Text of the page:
Residents of Banteay Meanchey province’s Poipet City have been warned to brace themselves for a major water shortage over the next two weeks as the company contracted to supply the border town’s clean water scrambles to build a new reservoir amid a localized drought.
Anco Water Supply has been providing Poipet’s citizens with water from a lake in Nimit commune since 2010, and on Monday issued a statement informing them that their supply of clean water would be reduced in the coming weeks, and possibly shut off altogether.
“We announced yesterday that we would reduce the water supply for two weeks while we finish digging a [new] reservoir,” Koeun Saroeuth, Anco’s technical director, said Tuesday. “It has not been raining, so we cannot supply as usual.”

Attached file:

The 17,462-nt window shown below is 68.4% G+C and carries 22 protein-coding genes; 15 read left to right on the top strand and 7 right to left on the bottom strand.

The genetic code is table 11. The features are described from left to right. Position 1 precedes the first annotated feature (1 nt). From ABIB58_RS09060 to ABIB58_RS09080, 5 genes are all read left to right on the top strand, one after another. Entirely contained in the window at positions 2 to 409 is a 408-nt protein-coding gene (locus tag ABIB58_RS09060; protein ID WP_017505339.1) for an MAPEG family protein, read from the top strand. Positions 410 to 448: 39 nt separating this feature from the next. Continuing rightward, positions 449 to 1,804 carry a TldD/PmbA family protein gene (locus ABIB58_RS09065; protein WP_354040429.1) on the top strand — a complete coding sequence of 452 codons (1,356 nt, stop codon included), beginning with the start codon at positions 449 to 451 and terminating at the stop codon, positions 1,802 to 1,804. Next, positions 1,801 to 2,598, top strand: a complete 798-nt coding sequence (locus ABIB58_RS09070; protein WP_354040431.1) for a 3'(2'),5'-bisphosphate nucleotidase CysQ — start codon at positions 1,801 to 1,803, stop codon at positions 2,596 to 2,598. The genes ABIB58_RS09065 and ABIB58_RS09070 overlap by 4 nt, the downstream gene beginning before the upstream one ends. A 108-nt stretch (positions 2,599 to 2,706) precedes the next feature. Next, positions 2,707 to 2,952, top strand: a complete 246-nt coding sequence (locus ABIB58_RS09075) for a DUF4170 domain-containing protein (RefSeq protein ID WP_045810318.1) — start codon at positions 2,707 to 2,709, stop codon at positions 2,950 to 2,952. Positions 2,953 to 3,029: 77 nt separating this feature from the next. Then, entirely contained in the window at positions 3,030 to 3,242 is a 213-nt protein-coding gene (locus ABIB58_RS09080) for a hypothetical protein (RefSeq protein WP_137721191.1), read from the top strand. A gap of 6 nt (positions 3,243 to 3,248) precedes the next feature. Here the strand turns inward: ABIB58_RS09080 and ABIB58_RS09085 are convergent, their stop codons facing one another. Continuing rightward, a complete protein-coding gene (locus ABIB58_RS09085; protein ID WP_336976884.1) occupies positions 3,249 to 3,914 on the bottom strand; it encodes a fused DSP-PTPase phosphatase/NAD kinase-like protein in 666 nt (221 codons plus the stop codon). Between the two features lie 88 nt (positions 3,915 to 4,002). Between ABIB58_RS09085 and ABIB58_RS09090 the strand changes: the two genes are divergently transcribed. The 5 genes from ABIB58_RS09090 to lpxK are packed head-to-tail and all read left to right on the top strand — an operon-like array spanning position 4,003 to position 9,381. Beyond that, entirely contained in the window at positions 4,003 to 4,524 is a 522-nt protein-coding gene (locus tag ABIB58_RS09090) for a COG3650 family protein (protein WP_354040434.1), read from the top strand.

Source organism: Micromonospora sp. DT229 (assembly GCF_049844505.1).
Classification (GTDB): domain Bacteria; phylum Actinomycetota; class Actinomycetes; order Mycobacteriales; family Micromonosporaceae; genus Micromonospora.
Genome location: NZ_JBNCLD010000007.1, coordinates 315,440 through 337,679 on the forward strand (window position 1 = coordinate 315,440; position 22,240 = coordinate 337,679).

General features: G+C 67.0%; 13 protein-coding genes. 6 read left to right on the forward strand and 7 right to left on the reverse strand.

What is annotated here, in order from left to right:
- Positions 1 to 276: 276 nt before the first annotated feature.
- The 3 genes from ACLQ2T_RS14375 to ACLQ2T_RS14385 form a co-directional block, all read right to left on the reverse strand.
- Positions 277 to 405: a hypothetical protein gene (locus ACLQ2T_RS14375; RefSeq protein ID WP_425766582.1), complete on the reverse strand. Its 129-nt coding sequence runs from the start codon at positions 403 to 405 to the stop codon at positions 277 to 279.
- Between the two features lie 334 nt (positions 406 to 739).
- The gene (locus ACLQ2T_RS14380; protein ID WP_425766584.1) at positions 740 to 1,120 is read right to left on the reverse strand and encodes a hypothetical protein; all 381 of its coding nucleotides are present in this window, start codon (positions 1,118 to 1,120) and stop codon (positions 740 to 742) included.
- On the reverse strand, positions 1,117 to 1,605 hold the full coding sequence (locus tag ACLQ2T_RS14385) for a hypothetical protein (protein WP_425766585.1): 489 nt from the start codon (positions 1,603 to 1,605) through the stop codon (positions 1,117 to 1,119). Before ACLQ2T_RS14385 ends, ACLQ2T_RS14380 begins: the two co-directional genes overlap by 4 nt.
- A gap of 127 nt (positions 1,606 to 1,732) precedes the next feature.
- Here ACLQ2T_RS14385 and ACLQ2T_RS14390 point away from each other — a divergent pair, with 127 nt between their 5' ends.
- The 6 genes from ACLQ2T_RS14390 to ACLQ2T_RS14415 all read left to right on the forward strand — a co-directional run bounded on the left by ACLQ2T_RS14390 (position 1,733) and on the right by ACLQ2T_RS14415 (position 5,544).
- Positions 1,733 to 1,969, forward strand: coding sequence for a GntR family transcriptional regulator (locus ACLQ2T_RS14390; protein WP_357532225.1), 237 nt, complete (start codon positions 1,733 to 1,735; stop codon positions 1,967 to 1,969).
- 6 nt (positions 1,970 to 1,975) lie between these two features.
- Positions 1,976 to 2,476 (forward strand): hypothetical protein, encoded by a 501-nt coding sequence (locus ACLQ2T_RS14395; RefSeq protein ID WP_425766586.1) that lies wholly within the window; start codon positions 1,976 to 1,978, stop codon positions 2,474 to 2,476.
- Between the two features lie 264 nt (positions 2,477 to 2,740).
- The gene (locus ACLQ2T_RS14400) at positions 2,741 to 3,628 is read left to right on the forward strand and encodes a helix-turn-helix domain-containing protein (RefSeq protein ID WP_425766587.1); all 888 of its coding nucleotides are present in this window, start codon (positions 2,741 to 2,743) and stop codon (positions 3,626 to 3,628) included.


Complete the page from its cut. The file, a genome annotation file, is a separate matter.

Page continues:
He said that if demand for clean water over the coming fortnight exceeded the available supply, apartments and other households would be first to have their taps turned off.
“We need to supply big businesses in the city before the normal people,” he said.
Mr. Saroeuth said he was informed by the provincial water resources department that rainfall was imminent, and that he expected the new reservoir—which will cover about 60 hectares—will be full shortly after its construction is complete.
Poipet governor Ngor Mengchruon said that Anco was not to blame for the shortage, as it was the result of an abnormal lack of rainfall.
“We cannot blame the company because we see now that [the drought] is caused by nature,” he said.
Mr. Mengchruon added that Anco had also instructed residents to dig their own wells.
Chhin Sophal, 45, a tuk-tuk driver in Poipet, said he would not be able to dig his own well, and would have to resort to buying bottled water if his water supply was shut off.
“We will buy the water from private business if the company stops supplying water to us,” he said.